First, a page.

Members of Congress have introduced legislation to create that permanent IG position. In addition, the House’s version of the fiscal 2012 National Defense Authorization Act  would create an assistant secretary of defense for contingency contracting.

About the Author

Matthew Weigelt is a freelance journalist who writes about acquisition and procurement.

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Reader comments

Thu, Oct 6, 2011 brazos2

As indicated, most of this can be contributed to lack of trained manpower. Currently, training emphasis IS NOT placed on contingency contracting. While there are a couple of DAU courses on the subject, that’s about it! Instead, overall DAU training is centered on making major systems buys, something of which most of us do not do. Also, over the years, contracting offices has been tasked time after time with additional duties (mostly delegated from other agencies) with no thought to the manpower it takes to do them. Is it a small wonder contracting officers are overloaded and requirements are falling through the cracks? That said, manpower will never be what it should be. The government just can't afford it. On the other hand, how can they afford not to!

Fri, Sep 23, 2011

"A big part of the problem is also a lack of proper training for the officials who are charged with monitoring and ensuring compliance with the contracts." Correct – and if you wonder why little action has been taken to correct this, then remember that; - A very big part of making Gov work like a business was to eliminate the Professional Acquisition workforce. Now 25 years later and a few 100 Billion $$$, People with short memories are asking where are they now. A little Late for that. Instead one should ask how will the corruption system now be purged. You could hire and train all the Prof you want but without first taking out the trash from the front office of R-B, you will never solve the problem - EOF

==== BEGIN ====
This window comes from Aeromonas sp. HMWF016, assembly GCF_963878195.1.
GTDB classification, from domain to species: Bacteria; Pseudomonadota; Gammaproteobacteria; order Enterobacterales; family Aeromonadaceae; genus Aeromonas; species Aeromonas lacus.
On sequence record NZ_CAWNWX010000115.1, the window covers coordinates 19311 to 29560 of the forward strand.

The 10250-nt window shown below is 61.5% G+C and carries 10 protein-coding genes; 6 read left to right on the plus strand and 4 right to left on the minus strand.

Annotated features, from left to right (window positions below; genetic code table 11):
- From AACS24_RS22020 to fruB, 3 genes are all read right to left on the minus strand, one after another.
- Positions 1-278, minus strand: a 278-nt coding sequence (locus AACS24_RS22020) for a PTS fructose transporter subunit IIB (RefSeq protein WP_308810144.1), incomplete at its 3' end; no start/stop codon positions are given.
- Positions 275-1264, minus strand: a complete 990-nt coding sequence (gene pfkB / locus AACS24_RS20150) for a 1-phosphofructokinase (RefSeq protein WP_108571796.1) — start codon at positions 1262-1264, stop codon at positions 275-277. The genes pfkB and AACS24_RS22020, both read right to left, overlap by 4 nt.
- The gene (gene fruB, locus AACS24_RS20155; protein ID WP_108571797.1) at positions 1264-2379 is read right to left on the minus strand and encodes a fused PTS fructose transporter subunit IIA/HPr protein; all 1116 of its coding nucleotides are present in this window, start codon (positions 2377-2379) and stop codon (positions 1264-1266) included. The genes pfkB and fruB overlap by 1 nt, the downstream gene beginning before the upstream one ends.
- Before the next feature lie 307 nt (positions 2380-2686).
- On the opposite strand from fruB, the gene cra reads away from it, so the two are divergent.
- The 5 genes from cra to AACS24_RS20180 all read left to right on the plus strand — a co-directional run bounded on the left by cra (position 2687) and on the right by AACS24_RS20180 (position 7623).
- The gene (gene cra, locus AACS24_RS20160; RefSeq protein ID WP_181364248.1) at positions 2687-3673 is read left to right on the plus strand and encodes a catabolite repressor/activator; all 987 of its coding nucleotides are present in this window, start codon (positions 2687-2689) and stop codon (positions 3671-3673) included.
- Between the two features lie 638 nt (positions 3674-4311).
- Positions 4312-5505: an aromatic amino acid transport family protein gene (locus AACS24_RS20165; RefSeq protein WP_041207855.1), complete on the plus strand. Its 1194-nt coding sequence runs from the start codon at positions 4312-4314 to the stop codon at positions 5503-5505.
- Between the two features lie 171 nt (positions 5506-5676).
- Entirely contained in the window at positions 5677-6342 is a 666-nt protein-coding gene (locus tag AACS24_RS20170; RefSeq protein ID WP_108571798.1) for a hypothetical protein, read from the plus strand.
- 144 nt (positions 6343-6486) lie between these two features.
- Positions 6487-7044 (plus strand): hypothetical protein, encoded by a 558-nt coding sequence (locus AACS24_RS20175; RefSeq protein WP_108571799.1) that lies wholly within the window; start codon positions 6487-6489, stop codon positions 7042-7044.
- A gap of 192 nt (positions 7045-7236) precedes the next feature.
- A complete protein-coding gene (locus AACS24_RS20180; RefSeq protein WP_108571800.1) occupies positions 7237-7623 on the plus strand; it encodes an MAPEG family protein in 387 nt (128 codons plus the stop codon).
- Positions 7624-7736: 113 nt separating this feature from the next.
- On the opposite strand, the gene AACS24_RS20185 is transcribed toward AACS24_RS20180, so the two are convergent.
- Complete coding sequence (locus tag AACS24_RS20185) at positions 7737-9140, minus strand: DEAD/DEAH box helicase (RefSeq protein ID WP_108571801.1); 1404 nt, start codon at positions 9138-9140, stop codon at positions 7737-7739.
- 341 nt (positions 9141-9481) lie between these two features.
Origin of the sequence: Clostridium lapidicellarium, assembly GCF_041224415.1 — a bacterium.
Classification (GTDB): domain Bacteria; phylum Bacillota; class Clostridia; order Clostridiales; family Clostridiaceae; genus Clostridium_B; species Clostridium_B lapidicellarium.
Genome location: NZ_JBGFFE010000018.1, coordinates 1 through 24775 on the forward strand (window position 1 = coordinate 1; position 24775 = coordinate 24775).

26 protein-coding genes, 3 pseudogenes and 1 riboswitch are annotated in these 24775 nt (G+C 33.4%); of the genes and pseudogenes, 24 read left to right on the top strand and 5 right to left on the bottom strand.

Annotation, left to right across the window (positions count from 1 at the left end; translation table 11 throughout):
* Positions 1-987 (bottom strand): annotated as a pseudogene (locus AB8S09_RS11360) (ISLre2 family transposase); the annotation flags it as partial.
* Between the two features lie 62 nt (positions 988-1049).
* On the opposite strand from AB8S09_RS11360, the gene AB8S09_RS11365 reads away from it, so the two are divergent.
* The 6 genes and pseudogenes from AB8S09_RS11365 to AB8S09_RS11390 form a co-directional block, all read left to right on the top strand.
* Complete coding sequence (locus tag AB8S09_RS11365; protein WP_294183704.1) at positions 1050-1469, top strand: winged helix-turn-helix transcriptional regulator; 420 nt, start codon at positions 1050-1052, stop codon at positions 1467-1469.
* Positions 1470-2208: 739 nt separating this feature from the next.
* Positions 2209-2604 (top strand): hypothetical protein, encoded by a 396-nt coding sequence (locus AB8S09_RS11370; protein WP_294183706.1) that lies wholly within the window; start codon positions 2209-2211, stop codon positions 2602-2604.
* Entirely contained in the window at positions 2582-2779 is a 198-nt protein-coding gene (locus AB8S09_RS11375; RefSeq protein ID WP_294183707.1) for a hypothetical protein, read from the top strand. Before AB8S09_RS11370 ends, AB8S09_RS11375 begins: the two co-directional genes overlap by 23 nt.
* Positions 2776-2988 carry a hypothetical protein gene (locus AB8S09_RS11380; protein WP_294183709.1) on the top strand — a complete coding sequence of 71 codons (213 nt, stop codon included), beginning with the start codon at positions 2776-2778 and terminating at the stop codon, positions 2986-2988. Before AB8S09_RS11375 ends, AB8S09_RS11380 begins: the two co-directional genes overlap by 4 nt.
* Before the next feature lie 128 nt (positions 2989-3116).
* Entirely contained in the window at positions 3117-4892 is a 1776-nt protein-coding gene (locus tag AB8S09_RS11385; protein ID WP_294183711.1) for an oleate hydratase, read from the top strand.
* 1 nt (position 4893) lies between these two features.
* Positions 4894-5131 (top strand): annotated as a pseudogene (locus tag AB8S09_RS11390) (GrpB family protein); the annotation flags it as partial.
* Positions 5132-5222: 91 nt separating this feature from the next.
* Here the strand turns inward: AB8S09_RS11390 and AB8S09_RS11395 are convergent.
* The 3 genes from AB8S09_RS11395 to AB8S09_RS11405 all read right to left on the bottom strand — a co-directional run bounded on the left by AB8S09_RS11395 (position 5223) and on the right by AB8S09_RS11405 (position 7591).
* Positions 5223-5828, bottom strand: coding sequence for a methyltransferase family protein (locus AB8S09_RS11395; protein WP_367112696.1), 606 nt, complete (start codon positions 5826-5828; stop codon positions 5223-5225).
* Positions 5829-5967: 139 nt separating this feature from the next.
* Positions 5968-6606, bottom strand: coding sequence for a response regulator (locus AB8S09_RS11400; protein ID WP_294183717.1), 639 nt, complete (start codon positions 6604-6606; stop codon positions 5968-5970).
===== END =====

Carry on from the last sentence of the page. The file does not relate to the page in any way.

Fri, Sep 23, 2011

A big part of the problem is also a lack of proper training for the officials who are charged with monitoring and ensuring compliance with the contracts. There is also a big lack of support from higher up government officials when a quality assurance person has a finding and it is not followed up on to ensure compliance or a refund or non payment to the contractor. To much "friends in the business" from the stand point of higher ranking military and civilian government officials with the contractors.

Fri, Sep 23, 2011

Why do we never hear of a government contracting official, high ranking military or government civilian official, or contractor being held liable for actions that are illegal or improper?? When will we administratively fine them or criminally/civilly prosecute them?

Thu, Sep 22, 2011

It must be me. What does oversight mean? I thought it was the oversight committee's job to watch this stuff, not create yet another org to do that. I am consistently baffled by the lack of accountability.